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What Is a First Trust Deed?

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  • Written By: Jim B.
  • Edited By: M. C. Hughes
  • Last Modified Date: 18 April 2014
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The first trust deed is the document which gives a mortgage lender the right to foreclose on a home if the owner does not live up to his end of the mortgage agreement. This deed holds priority over all other loans associated with the home. Since it is the superseding document, the borrower must meet the terms of the first trust deed before satisfying any other loan obligations on the home. Once the loan is paid back in full, the agreement is complete and the trust deed is removed by the lender.

Many people who wish to buy a home lack the funds necessary to meet the significant price that is usually attached. As a result, a potential home owner usually has no recourse other than a mortgage loan. Though a small down payment is generally required, the remainder of the purchase price of the home is paid by a mortgage lender. The home-buyer pays off the rest, which includes regular interest payments, over a period of time determined at the start of the process. A first trust deed is the document that gives the lender the right to take the house if the buyer defaults on his loan obligations.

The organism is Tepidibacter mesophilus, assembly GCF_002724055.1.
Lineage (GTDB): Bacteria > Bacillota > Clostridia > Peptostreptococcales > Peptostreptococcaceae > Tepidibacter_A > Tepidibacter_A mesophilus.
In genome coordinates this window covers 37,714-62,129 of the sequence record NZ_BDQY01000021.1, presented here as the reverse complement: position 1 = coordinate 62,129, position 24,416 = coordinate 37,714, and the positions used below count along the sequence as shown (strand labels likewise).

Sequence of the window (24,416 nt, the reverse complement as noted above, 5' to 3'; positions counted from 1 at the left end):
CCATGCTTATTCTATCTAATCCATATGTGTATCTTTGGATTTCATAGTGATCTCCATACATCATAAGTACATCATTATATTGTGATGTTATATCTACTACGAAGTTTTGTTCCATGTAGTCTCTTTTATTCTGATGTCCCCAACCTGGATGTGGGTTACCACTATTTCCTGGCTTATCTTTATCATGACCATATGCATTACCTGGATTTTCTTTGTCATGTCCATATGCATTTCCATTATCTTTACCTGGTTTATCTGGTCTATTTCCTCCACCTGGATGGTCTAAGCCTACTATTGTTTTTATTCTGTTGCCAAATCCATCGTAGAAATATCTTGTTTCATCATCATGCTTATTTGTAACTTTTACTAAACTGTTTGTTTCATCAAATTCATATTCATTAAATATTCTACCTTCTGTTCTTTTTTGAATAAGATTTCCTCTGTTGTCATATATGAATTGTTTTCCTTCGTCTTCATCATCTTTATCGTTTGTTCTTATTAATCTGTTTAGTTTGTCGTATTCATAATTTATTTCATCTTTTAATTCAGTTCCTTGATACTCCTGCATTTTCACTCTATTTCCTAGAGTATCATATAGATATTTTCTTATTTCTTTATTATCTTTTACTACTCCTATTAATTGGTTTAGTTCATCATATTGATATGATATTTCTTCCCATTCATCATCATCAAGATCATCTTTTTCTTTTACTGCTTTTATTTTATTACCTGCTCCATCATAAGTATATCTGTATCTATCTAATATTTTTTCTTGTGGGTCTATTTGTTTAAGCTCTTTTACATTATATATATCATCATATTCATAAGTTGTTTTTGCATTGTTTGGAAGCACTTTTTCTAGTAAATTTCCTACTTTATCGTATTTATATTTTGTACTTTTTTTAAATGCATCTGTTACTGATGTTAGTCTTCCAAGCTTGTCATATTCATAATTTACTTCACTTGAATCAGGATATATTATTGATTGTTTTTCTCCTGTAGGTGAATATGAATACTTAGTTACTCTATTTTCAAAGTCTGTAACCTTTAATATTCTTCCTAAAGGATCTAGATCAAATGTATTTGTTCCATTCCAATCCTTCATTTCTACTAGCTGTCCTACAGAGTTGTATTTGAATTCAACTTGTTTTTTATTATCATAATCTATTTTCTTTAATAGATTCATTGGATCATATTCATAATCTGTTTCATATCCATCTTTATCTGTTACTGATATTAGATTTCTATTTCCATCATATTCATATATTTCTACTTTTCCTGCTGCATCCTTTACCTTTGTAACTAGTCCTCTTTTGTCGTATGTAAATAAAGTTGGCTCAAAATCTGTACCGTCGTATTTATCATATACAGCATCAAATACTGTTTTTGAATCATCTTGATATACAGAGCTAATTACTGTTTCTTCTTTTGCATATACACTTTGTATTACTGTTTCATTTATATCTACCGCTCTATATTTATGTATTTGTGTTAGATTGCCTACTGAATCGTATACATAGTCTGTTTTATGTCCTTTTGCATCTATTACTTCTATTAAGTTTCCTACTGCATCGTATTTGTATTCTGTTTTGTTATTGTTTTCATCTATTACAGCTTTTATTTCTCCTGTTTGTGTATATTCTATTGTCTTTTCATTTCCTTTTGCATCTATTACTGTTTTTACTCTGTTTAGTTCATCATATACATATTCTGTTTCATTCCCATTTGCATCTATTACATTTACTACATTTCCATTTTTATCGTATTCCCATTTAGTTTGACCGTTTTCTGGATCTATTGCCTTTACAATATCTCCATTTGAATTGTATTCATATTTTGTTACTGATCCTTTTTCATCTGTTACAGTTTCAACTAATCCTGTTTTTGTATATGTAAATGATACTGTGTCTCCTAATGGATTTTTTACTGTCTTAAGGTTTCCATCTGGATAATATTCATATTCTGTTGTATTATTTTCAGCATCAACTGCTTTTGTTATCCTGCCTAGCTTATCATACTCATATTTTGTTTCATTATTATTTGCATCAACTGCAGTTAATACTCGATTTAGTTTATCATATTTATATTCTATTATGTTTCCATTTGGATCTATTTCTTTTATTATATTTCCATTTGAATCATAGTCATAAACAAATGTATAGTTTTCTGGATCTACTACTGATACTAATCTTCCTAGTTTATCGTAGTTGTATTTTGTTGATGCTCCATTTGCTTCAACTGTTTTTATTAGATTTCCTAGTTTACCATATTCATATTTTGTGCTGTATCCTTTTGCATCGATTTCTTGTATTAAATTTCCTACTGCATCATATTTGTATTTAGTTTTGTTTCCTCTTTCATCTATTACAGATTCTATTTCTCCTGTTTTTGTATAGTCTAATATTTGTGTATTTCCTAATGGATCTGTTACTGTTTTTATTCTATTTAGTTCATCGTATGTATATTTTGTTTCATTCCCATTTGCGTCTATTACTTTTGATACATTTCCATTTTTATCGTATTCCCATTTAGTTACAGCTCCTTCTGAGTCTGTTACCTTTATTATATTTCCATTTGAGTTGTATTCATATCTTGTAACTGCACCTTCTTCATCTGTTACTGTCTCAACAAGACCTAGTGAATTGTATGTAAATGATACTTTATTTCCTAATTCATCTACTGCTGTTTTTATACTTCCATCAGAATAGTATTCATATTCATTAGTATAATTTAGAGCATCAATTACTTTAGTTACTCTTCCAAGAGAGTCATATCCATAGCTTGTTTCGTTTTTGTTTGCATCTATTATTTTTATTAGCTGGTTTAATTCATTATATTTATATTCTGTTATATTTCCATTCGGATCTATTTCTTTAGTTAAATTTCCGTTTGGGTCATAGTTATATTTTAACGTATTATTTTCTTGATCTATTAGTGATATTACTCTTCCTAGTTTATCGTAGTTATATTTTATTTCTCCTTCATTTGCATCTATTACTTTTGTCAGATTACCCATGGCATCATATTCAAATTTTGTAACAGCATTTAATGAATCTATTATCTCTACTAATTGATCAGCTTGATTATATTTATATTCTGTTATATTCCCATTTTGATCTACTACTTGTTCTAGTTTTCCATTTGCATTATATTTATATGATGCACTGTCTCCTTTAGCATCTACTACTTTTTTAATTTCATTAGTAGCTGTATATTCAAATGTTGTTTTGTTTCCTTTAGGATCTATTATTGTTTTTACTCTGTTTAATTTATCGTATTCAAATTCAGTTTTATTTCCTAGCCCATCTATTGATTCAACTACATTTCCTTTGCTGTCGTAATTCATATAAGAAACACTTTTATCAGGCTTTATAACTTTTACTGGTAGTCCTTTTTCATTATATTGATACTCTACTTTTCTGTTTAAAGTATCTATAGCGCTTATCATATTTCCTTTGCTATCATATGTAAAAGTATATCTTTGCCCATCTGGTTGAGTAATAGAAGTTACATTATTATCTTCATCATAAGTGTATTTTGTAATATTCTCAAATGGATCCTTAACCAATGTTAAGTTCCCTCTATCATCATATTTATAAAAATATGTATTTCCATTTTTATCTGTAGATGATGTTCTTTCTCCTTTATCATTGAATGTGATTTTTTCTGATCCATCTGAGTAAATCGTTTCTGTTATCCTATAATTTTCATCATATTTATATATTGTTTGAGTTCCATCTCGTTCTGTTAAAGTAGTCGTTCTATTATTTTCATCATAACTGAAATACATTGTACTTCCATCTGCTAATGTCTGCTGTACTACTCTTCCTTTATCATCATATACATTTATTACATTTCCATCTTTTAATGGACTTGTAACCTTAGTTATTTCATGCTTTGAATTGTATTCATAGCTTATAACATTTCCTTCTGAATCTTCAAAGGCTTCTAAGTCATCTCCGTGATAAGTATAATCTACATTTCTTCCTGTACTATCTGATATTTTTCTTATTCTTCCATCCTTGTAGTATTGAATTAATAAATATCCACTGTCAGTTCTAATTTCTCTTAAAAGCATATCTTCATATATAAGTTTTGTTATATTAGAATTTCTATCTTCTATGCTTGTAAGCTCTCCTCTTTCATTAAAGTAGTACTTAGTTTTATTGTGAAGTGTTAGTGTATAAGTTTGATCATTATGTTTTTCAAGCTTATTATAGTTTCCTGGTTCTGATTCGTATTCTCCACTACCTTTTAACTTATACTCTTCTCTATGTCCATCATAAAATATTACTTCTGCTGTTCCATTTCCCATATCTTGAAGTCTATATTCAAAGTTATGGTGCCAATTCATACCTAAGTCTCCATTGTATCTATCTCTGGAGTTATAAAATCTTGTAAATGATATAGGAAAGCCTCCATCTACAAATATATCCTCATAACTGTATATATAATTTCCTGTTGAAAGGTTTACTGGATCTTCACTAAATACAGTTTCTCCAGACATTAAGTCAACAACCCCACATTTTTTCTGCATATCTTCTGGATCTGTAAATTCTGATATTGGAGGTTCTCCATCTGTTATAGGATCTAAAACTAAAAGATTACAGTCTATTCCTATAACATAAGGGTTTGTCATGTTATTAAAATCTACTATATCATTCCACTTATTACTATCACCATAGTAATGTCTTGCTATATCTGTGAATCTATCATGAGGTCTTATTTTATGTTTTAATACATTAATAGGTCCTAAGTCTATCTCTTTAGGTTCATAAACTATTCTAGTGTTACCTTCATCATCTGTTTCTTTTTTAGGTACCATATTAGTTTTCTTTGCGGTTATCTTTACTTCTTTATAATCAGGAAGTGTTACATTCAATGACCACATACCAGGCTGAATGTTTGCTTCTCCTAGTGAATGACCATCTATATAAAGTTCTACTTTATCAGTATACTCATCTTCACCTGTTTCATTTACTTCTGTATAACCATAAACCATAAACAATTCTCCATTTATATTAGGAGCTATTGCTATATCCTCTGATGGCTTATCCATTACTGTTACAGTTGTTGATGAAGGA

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It is important to note that the first trust deed differs from the promissory note, another mortgage document which specifies the terms of the loan agreement. The trust deed holds legal weight, and the lender must produce it to begin foreclosure proceedings. Included in the document are the names of the borrower, who is known as the trustor, the beneficiary, which is the lender, and the trustee, which is usually a title company that holds the deed.

In terms of importance, the first trust deed is the ultimate document in mortgage proceedings. It cannot be issued if there are any other liens out on the property in question. All prior debts and liens associated with the home must be settled before a lender will issue this document.

Any lender holding a first trust deed not only has the right to foreclose on the home, but they also receive precedence in terms of being paid back. Should a home-buyer take out a second mortgage or other loan to pay off the initial loan, the second lender would have to take a secondary role in collecting behind the initial lender. The holder of the second trust deed would also cede the right to foreclose to the first lender. As a result, secondary lenders usually charge much higher interest fees to compensate for the greater risk of default and the lack of security on the loan.

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